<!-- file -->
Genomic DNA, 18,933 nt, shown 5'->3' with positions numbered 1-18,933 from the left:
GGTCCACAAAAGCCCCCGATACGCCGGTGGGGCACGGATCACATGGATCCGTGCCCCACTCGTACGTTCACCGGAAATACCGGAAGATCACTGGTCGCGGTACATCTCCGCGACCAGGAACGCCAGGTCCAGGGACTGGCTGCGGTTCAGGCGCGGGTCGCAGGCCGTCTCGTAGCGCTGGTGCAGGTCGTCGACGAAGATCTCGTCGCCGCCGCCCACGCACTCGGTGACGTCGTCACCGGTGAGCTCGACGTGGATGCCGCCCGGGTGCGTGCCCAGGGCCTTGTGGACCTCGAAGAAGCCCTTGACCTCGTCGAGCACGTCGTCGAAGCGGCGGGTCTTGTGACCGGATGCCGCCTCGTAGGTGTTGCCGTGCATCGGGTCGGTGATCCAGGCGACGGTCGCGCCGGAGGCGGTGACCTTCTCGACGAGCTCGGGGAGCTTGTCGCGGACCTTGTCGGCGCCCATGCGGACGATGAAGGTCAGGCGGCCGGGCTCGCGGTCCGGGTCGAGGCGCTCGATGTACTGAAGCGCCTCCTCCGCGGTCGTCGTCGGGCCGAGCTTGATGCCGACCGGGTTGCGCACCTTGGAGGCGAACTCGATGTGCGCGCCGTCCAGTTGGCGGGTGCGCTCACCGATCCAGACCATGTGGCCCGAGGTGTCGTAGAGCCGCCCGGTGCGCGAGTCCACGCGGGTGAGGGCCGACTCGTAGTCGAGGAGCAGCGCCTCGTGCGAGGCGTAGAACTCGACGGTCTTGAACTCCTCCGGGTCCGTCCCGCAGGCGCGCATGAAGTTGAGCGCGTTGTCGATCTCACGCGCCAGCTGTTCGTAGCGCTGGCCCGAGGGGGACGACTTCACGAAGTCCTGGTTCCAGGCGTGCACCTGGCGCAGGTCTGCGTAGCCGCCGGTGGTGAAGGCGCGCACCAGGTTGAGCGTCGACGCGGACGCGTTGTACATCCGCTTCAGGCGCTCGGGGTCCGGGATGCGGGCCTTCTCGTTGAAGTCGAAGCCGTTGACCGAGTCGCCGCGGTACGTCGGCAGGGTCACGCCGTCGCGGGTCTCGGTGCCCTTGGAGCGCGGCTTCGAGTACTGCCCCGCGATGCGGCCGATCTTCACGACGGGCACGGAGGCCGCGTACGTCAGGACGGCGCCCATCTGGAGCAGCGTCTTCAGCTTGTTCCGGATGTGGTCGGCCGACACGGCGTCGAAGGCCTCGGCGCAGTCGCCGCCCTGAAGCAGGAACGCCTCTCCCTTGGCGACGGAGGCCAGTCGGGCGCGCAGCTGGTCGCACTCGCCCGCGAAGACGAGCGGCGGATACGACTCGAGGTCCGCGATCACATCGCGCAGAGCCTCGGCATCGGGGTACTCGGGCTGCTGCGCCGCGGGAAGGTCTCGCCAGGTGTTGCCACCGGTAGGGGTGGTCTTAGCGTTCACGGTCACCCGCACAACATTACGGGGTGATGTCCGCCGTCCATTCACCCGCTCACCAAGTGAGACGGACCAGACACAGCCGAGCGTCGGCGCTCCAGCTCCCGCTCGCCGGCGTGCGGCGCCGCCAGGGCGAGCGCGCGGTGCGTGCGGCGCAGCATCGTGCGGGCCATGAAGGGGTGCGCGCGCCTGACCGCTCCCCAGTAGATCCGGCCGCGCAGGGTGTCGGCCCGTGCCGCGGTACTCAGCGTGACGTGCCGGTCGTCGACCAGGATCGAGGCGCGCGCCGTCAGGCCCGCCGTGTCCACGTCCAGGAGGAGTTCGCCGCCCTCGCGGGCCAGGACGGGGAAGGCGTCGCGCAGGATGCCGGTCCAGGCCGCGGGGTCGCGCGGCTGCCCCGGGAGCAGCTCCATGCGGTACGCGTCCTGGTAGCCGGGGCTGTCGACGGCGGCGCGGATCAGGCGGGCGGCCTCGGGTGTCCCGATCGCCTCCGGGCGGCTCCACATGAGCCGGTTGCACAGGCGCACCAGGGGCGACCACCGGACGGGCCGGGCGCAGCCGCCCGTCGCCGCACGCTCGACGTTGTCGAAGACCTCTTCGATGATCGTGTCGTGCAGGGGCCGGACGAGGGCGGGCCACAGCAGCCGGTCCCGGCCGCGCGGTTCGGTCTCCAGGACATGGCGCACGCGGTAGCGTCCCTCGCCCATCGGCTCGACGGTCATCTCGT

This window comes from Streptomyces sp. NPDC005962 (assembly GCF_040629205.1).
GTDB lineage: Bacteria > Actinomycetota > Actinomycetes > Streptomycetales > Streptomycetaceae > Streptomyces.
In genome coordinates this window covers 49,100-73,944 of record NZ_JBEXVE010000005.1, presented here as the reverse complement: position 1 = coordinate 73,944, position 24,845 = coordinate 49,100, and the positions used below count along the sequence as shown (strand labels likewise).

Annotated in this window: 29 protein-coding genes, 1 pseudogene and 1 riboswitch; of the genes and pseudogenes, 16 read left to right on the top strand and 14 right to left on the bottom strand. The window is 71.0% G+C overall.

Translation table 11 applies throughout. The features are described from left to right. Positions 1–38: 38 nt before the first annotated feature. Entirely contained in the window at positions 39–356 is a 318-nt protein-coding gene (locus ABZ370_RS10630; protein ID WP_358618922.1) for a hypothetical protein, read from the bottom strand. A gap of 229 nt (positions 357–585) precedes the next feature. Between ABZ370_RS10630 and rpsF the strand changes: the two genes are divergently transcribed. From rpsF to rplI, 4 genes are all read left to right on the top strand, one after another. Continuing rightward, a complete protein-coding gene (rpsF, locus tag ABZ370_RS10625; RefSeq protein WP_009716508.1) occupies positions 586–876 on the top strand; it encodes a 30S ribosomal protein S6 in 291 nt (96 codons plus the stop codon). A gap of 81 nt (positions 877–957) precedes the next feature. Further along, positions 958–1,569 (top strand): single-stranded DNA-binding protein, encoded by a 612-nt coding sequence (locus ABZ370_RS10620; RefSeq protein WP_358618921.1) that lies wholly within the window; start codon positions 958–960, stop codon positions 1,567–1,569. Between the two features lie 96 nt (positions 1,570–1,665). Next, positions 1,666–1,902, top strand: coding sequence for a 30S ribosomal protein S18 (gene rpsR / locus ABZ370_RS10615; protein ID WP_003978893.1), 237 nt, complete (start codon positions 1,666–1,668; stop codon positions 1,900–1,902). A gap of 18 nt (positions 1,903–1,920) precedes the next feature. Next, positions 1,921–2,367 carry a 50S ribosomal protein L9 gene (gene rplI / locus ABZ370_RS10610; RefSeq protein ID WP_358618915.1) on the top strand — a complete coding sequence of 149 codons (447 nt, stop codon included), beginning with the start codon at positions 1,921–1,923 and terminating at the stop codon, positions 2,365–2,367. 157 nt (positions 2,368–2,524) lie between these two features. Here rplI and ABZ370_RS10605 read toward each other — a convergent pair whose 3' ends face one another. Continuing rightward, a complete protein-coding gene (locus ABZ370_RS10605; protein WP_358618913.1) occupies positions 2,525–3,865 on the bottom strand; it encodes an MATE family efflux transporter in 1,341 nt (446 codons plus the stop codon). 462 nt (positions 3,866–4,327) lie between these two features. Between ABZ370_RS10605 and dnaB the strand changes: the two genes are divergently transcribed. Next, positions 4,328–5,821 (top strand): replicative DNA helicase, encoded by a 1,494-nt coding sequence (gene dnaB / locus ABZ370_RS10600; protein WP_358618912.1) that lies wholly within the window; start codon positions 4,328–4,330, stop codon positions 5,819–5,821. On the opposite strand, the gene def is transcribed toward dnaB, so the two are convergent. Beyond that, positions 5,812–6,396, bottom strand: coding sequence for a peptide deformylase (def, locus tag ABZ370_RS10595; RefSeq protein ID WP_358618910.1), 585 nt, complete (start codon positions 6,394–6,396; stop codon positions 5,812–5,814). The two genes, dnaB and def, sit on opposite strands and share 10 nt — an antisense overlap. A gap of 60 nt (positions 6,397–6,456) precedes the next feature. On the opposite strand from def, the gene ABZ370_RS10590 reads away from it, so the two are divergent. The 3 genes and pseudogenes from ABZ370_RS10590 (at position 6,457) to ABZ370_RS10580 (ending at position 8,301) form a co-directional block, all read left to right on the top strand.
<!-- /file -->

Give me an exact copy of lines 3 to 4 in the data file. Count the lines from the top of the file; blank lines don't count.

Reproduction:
This window comes from Streptomyces sp. NPDC005962 (assembly GCF_040629205.1).
GTDB lineage: Bacteria > Actinomycetota > Actinomycetes > Streptomycetales > Streptomycetaceae > Streptomyces.